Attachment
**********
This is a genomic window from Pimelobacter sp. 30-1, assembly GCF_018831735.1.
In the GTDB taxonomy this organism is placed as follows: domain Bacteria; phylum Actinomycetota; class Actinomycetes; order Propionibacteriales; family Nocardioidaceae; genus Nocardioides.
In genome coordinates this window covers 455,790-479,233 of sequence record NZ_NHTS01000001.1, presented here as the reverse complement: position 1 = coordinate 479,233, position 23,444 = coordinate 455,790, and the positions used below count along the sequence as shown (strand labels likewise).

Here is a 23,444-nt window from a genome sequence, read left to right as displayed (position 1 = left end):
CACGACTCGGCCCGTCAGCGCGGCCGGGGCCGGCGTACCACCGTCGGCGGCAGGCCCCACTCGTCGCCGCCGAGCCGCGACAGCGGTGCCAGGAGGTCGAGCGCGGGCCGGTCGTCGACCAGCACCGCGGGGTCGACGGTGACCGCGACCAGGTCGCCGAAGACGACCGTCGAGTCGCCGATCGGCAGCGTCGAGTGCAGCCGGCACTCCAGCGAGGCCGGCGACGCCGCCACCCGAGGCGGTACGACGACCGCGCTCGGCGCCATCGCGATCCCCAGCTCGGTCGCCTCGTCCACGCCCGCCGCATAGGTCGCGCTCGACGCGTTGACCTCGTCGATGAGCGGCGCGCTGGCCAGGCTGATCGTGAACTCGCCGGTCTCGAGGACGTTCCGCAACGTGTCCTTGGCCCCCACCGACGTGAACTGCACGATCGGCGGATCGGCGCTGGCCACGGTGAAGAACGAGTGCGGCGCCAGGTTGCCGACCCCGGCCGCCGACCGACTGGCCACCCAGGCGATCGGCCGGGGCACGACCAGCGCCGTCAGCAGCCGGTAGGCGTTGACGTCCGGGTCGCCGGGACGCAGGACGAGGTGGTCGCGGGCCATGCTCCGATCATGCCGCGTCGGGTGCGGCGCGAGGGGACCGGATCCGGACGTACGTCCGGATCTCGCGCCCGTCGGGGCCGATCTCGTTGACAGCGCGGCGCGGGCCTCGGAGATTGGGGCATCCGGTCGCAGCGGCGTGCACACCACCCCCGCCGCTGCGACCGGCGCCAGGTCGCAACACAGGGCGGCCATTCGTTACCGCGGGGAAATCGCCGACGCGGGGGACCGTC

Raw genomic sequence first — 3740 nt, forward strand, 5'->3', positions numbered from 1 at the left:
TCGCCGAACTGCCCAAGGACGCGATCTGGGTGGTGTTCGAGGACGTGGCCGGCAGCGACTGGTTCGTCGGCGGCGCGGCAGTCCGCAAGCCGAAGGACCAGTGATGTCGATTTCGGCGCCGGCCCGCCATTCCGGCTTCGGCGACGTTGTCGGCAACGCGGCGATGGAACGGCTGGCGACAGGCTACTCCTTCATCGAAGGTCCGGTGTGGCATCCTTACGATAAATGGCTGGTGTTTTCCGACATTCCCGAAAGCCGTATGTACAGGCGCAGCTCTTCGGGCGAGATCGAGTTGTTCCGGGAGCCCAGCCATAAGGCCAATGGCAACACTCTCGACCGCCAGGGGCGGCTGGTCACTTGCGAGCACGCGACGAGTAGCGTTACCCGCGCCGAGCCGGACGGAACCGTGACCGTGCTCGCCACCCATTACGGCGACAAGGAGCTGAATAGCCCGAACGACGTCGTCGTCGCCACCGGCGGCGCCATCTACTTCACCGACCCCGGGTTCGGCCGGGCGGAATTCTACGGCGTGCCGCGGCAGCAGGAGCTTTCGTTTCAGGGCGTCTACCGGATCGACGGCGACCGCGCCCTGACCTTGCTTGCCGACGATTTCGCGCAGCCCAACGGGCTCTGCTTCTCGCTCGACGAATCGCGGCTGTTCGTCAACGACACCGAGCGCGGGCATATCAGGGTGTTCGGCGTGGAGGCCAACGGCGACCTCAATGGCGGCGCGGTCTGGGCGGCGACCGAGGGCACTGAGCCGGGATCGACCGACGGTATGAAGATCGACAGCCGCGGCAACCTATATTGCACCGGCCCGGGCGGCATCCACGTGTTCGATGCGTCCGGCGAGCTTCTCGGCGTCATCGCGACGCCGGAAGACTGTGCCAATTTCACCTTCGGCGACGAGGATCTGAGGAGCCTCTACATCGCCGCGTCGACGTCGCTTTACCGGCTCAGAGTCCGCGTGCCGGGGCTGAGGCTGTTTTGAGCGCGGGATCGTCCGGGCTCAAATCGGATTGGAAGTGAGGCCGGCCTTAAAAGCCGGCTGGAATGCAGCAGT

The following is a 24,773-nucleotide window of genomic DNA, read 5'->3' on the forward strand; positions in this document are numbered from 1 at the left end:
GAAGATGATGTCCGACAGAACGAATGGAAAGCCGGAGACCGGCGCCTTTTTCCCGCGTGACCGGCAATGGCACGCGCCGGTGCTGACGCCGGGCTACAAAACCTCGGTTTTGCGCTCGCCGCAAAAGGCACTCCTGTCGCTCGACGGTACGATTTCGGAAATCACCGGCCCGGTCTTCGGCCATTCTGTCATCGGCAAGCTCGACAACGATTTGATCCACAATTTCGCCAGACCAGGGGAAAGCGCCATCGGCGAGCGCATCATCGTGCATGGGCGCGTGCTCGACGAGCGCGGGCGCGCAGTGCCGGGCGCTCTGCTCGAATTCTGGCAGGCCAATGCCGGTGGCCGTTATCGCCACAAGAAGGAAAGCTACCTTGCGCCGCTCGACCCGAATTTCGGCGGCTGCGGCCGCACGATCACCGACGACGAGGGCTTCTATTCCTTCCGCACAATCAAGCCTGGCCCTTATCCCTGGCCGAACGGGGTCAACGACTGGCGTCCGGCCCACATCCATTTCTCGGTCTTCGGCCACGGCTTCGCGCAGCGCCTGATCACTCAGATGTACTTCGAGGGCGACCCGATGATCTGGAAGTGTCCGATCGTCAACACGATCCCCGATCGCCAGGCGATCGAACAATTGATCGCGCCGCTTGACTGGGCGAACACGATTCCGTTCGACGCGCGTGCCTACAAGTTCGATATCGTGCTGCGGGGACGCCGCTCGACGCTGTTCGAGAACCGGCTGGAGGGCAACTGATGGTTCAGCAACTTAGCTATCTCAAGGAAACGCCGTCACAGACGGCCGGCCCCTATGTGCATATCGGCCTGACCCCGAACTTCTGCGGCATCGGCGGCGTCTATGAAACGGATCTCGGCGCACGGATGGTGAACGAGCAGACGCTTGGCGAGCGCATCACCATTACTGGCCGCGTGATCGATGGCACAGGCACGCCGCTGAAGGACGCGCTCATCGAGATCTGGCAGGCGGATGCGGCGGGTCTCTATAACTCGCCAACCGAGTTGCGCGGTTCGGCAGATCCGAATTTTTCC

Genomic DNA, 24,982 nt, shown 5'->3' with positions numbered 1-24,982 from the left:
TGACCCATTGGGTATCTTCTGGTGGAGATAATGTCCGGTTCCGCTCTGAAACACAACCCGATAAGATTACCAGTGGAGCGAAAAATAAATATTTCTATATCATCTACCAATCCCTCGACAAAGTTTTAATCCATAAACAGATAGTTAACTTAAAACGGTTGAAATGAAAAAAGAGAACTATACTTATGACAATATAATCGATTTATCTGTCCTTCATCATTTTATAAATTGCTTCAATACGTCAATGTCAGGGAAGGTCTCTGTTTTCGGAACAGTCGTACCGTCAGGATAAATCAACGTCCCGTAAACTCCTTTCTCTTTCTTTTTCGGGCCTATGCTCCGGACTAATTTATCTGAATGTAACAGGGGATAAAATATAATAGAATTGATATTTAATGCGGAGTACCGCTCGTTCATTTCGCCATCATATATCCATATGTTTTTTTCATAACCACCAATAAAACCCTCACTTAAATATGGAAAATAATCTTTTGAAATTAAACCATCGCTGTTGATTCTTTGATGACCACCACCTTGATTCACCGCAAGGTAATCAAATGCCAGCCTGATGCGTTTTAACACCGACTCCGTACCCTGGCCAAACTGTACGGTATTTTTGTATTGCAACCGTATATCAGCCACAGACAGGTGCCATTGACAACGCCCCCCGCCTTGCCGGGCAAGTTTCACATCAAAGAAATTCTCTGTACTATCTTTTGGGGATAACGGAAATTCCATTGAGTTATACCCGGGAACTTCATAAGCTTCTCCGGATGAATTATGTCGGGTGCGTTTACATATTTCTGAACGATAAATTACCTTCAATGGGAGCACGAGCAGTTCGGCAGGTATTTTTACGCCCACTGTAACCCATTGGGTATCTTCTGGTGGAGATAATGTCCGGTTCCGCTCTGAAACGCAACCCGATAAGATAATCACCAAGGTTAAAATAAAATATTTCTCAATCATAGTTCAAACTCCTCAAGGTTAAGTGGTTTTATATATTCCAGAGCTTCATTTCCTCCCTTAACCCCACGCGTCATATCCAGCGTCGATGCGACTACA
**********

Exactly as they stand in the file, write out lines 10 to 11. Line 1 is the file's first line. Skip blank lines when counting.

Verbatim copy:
Genomic DNA, 24,982 nt, shown 5'->3' with positions numbered 1-24,982 from the left:
TGACCCATTGGGTATCTTCTGGTGGAGATAATGTCCGGTTCCGCTCTGAAACACAACCCGATAAGATTACCAGTGGAGCGAAAAATAAATATTTCTATATCATCTACCAATCCCTCGACAAAGTTTTAATCCATAAACAGATAGTTAACTTAAAACGGTTGAAATGAAAAAAGAGAACTATACTTATGACAATATAATCGATTTATCTGTCCTTCATCATTTTATAAATTGCTTCAATACGTCAATGTCAGGGAAGGTCTCTGTTTTCGGAACAGTCGTACCGTCAGGATAAATCAACGTCCCGTAAACTCCTTTCTCTTTCTTTTTCGGGCCTATGCTCCGGACTAATTTATCTGAATGTAACAGGGGATAAAATATAATAGAATTGATATTTAATGCGGAGTACCGCTCGTTCATTTCGCCATCATATATCCATATGTTTTTTTCATAACCACCAATAAAACCCTCACTTAAATATGGAAAATAATCTTTTGAAATTAAACCATCGCTGTTGATTCTTTGATGACCACCACCTTGATTCACCGCAAGGTAATCAAATGCCAGCCTGATGCGTTTTAACACCGACTCCGTACCCTGGCCAAACTGTACGGTATTTTTGTATTGCAACCGTATATCAGCCACAGACAGGTGCCATTGACAACGCCCCCCGCCTTGCCGGGCAAGTTTCACATCAAAGAAATTCTCTGTACTATCTTTTGGGGATAACGGAAATTCCATTGAGTTATACCCGGGAACTTCATAAGCTTCTCCGGATGAATTATGTCGGGTGCGTTTACATATTTCTGAACGATAAATTACCTTCAATGGGAGCACGAGCAGTTCGGCAGGTATTTTTACGCCCACTGTAACCCATTGGGTATCTTCTGGTGGAGATAATGTCCGGTTCCGCTCTGAAACGCAACCCGATAAGATAATCACCAAGGTTAAAATAAAATATTTCTCAATCATAGTTCAAACTCCTCAAGGTTAAGTGGTTTTATATATTCCAGAGCTTCATTTCCTCCCTTAACCCCACGCGTCATATCCAGCGTCGATGCGACTACA